Flows with trapped vortices


Wings of the modern aircraft are thin and streamlined thus ensuring maximum aerodynamic efficiency. From structural viewpoint a thick wing would be more efficient in carrying the load. The tendency of increasing aircraft size shifts the weight of the design balance towards structural considerations. As a result, improving aerodynamics of thick wings is essential for further progress in aviation.

 [A sketch of separated flow past a thick airfoil]  [A sketch of a flow past an airfoil with a cavity trapping a vortex]

Fig.1. A sketch of separated flow past a thick airfoil and a sketch of a flow past an airfoil with a cavity trapping a vortex.

Trapping vortices is a technology for preventing vortex shedding and reducing drag in flows past bluff bodies. Large vortices forming in high-speed flows past bluff bodies tend to be shed downstream, with new vortices forming in their stead. This leads to an increase in drag and unsteady loads on the body, and produces an unsteady wake. If the vortex is kept near the body at all times it is called trapped. Vortices can be trapped in vortex cells as in Figure 1.

 [A photograph of EKIP in flight]

Fig.2. In EKIP large-scale separation was prevented by trapped vortices. EKIP, built in 1980th in Russia, became known as a flying saucer in the West. How flying saucers could be observed before 1980th remains a mystery ☺. (Photo from S.Chernyshenko's archive, the author is not known, but many similar materials are available at http://www.ekip-aviation-concern.com/.)

Prior to the final experiment of VortexCell2050 (FP6 project, 2005-2009) there had been only two reportedly successful implementations of the idea of trapped vortex, namely, the Kasper wing and the EKIP (Ecology and Progress) aircraft (Figure 2). Attempts to reproduce Kasper's results in a wind tunnel did not confirm Kasper's claims. The stories of the Kasper wing and EKIP are complicated, controversial, and involve much wider issues than trapped vortices. More can be found on the Web.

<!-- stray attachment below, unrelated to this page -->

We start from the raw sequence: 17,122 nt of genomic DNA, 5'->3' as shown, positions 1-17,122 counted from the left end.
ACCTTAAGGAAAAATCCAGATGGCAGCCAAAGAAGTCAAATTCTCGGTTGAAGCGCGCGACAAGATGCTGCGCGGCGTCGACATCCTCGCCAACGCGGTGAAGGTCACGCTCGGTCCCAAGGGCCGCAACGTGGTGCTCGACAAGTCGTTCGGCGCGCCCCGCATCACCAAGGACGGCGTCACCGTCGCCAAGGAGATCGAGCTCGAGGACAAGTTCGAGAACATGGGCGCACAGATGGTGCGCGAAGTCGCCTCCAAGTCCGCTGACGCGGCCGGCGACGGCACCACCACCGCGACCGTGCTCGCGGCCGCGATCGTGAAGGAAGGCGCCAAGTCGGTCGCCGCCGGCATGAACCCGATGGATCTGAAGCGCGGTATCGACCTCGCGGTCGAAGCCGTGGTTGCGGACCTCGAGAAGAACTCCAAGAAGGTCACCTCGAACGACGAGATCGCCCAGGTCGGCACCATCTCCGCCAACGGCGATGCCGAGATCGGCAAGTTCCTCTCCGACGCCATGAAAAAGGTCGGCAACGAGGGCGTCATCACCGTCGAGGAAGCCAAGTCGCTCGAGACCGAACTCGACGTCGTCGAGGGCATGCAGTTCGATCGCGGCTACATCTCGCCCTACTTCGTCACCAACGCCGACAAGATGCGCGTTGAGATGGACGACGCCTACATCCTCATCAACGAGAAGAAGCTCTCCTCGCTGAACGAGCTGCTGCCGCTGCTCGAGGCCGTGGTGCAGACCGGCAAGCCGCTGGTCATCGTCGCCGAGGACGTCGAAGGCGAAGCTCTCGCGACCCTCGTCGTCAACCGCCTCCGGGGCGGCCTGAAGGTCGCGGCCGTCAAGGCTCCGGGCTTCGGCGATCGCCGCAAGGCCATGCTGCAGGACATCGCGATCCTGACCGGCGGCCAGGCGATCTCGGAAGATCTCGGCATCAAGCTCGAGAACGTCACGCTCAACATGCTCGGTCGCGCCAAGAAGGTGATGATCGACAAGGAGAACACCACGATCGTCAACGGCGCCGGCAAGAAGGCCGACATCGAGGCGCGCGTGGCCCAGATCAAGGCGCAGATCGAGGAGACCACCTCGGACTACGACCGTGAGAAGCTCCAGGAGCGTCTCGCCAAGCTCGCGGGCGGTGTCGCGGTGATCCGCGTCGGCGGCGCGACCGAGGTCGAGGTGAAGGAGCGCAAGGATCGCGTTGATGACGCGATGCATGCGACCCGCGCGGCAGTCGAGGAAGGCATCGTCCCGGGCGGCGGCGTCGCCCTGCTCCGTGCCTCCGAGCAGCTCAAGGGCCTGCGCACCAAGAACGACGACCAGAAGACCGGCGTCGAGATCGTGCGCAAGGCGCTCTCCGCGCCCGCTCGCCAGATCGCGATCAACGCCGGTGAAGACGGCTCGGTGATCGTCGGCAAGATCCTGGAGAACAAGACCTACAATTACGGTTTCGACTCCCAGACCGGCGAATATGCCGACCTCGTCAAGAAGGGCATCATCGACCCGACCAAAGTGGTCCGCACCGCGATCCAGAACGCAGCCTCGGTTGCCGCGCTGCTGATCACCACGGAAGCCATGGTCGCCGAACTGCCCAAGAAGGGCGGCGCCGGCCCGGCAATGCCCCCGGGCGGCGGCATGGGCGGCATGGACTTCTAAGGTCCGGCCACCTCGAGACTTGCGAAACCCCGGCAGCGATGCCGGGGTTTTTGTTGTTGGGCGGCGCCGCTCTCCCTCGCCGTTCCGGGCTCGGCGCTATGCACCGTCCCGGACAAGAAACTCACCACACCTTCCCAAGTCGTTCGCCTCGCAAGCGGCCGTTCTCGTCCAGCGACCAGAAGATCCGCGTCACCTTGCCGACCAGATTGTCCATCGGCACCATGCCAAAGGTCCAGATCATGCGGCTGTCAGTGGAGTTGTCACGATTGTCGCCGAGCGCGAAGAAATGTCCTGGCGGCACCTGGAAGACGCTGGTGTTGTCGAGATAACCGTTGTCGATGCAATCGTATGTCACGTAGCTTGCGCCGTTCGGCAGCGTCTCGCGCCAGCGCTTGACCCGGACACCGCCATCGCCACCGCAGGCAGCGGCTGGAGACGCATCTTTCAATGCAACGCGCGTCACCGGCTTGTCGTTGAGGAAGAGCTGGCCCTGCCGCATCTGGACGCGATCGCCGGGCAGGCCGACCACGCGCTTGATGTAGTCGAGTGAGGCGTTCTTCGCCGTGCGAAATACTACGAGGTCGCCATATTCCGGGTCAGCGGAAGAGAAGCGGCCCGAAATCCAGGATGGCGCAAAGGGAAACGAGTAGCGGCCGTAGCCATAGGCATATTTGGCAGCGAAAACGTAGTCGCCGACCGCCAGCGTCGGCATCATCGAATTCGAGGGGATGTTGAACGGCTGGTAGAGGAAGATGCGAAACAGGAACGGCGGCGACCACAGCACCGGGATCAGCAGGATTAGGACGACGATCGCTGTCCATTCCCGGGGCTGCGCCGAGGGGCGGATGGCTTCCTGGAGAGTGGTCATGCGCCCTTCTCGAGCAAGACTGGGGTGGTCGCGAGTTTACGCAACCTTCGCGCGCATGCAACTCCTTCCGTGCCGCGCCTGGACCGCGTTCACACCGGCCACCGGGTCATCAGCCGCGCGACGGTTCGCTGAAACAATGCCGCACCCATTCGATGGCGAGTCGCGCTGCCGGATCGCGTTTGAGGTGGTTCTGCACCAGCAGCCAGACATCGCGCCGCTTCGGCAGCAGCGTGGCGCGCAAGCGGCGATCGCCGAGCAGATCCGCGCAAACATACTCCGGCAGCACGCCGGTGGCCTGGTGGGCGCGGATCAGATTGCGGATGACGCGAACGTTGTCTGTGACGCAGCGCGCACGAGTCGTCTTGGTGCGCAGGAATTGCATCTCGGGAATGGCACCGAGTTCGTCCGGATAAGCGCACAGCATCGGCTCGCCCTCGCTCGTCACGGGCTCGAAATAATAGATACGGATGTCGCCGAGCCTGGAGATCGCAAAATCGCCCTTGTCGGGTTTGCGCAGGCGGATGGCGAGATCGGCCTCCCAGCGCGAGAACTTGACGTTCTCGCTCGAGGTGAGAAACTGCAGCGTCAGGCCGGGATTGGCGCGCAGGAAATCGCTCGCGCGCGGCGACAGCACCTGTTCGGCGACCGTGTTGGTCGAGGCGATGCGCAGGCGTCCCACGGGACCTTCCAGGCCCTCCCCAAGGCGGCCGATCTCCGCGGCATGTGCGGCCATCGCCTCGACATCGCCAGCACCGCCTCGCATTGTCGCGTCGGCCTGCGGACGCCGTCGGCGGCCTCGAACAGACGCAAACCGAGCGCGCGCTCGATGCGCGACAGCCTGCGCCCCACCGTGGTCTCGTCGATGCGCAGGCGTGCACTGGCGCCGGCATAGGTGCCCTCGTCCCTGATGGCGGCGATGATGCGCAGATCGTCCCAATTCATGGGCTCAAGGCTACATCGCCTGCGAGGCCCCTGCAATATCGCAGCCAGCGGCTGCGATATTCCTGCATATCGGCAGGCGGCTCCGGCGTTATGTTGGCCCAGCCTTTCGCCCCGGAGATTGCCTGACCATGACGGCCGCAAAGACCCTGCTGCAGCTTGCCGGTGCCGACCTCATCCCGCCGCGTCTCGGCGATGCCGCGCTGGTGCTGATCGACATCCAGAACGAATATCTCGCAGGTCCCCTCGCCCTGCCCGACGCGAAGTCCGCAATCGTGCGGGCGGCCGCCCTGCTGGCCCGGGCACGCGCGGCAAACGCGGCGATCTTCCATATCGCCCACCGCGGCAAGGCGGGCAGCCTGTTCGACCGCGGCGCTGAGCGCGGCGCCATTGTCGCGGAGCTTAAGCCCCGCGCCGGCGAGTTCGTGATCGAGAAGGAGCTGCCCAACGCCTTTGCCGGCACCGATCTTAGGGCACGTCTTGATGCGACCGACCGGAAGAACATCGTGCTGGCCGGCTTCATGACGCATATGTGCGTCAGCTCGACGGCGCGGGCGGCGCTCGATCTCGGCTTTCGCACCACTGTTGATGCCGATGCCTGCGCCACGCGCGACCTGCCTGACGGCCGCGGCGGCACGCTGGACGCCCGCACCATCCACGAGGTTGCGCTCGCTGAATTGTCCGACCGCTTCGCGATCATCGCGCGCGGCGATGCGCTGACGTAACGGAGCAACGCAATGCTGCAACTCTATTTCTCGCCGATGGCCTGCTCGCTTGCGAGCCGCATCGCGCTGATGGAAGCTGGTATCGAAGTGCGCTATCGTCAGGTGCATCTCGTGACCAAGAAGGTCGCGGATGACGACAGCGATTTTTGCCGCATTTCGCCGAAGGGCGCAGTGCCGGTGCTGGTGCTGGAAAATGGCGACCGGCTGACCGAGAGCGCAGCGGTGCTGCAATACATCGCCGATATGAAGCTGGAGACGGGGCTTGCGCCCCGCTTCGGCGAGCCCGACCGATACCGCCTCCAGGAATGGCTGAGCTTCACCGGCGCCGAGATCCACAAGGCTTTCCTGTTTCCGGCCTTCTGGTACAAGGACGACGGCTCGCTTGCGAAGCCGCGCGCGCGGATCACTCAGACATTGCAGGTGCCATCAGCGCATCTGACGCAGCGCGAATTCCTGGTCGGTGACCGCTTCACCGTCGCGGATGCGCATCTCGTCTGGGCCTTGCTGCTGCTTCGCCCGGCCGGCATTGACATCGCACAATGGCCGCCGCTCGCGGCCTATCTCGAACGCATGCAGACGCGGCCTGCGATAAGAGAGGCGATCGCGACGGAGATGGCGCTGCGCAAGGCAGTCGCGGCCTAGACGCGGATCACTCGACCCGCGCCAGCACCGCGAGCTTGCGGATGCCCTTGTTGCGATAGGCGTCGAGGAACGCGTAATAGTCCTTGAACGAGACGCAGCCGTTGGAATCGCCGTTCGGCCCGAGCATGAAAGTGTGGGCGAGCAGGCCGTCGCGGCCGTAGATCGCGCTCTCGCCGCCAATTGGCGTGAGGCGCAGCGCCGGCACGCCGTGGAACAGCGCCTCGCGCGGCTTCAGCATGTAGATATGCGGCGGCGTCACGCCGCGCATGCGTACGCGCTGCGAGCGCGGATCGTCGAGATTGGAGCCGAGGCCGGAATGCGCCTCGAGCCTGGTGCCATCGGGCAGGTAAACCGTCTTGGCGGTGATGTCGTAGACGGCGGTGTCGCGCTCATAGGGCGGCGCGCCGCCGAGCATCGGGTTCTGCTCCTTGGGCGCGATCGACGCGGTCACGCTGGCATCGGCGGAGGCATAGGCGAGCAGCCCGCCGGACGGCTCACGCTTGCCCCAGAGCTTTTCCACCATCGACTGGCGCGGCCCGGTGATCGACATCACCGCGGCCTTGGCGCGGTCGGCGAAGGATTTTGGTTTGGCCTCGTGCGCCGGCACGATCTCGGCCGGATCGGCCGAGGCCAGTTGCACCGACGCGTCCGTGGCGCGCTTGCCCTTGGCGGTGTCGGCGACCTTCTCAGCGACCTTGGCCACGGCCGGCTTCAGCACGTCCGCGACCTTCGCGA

[A sketch of a feedback-control system for a trapped vortex]

Fig.3. A sketch of a feedback-control system for a trapped vortex

Stabilising the trapped-vortex flow is a challenge. Future work would aim at feedback control of such a flow, as illustrated in Fugure 3.

VortexCell2050 outcomes:

  • A software tool for designing a flow past a thick airfoil with a trapped vortex assuming that this flow is stable, apart from small-scale turbulence, was developed.
  • A methodology and software tools for designing a system of stabilisation of such a flow were developed.
  • An airfoil with a trapped vortex and a stabilisation system for the High-Altitude Long Endurance aircraft was designed, built, tested and its performance was estimated.

More information:

  • S.I.Chernyshenko. VortexCell2050. Specific Targeted Research Project "Fundamentals of actively controlled flows with trapped vortices". Publishable executive summary.
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